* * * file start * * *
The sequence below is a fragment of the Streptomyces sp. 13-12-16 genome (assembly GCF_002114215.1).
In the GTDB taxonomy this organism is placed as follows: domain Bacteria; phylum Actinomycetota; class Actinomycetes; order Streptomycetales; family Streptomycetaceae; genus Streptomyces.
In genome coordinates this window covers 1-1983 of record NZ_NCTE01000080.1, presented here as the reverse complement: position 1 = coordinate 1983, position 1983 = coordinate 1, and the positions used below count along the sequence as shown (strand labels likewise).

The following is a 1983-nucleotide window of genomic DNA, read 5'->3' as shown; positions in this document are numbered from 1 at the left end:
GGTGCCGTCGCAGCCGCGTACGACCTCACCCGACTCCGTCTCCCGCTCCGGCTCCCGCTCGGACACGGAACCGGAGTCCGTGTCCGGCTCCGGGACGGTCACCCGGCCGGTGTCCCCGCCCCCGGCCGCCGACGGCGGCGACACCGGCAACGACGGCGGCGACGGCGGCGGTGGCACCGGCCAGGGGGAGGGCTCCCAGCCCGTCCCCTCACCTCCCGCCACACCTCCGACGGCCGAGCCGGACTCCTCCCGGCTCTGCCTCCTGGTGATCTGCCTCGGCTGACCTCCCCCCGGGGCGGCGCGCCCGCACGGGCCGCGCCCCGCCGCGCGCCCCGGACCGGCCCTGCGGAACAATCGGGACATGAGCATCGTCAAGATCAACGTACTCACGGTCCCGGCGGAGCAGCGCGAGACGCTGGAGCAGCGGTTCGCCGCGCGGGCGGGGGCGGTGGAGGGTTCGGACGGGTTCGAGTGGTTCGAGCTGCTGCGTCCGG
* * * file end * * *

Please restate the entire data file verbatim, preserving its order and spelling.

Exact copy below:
The sequence below is a fragment of the Streptomyces sp. 13-12-16 genome (assembly GCF_002114215.1).
In the GTDB taxonomy this organism is placed as follows: domain Bacteria; phylum Actinomycetota; class Actinomycetes; order Streptomycetales; family Streptomycetaceae; genus Streptomyces.
In genome coordinates this window covers 1-1983 of record NZ_NCTE01000080.1, presented here as the reverse complement: position 1 = coordinate 1983, position 1983 = coordinate 1, and the positions used below count along the sequence as shown (strand labels likewise).

The following is a 1983-nucleotide window of genomic DNA, read 5'->3' as shown; positions in this document are numbered from 1 at the left end:
GGTGCCGTCGCAGCCGCGTACGACCTCACCCGACTCCGTCTCCCGCTCCGGCTCCCGCTCGGACACGGAACCGGAGTCCGTGTCCGGCTCCGGGACGGTCACCCGGCCGGTGTCCCCGCCCCCGGCCGCCGACGGCGGCGACACCGGCAACGACGGCGGCGACGGCGGCGGTGGCACCGGCCAGGGGGAGGGCTCCCAGCCCGTCCCCTCACCTCCCGCCACACCTCCGACGGCCGAGCCGGACTCCTCCCGGCTCTGCCTCCTGGTGATCTGCCTCGGCTGACCTCCCCCCGGGGCGGCGCGCCCGCACGGGCCGCGCCCCGCCGCGCGCCCCGGACCGGCCCTGCGGAACAATCGGGACATGAGCATCGTCAAGATCAACGTACTCACGGTCCCGGCGGAGCAGCGCGAGACGCTGGAGCAGCGGTTCGCCGCGCGGGCGGGGGCGGTGGAGGGTTCGGACGGGTTCGAGTGGTTCGAGCTGCTGCGTCCGG